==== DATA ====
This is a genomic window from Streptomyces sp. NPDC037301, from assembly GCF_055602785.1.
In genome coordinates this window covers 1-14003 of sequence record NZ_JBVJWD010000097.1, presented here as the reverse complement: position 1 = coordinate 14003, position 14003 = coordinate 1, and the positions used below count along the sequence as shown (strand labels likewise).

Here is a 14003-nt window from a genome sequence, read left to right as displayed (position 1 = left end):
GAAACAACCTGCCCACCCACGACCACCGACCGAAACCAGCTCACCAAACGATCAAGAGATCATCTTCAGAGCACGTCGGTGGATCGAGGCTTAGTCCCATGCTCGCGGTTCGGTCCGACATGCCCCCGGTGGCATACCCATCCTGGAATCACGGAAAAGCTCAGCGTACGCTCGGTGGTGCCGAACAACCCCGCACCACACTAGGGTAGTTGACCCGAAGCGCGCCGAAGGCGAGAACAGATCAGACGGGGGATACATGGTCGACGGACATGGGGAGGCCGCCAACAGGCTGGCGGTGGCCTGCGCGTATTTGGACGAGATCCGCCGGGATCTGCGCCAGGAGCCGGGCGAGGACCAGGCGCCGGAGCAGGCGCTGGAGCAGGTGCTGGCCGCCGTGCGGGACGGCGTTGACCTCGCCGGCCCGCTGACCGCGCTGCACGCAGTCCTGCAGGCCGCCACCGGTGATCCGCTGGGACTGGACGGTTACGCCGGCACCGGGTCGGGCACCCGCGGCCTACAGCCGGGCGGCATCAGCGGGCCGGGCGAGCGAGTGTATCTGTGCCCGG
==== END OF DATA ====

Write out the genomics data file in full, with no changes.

This is a genomic window from Streptomyces sp. NPDC037301, from assembly GCF_055602785.1.
In genome coordinates this window covers 1-14003 of sequence record NZ_JBVJWD010000097.1, presented here as the reverse complement: position 1 = coordinate 14003, position 14003 = coordinate 1, and the positions used below count along the sequence as shown (strand labels likewise).

Here is a 14003-nt window from a genome sequence, read left to right as displayed (position 1 = left end):
GAAACAACCTGCCCACCCACGACCACCGACCGAAACCAGCTCACCAAACGATCAAGAGATCATCTTCAGAGCACGTCGGTGGATCGAGGCTTAGTCCCATGCTCGCGGTTCGGTCCGACATGCCCCCGGTGGCATACCCATCCTGGAATCACGGAAAAGCTCAGCGTACGCTCGGTGGTGCCGAACAACCCCGCACCACACTAGGGTAGTTGACCCGAAGCGCGCCGAAGGCGAGAACAGATCAGACGGGGGATACATGGTCGACGGACATGGGGAGGCCGCCAACAGGCTGGCGGTGGCCTGCGCGTATTTGGACGAGATCCGCCGGGATCTGCGCCAGGAGCCGGGCGAGGACCAGGCGCCGGAGCAGGCGCTGGAGCAGGTGCTGGCCGCCGTGCGGGACGGCGTTGACCTCGCCGGCCCGCTGACCGCGCTGCACGCAGTCCTGCAGGCCGCCACCGGTGATCCGCTGGGACTGGACGGTTACGCCGGCACCGGGTCGGGCACCCGCGGCCTACAGCCGGGCGGCATCAGCGGGCCGGGCGAGCGAGTGTATCTGTGCCCGG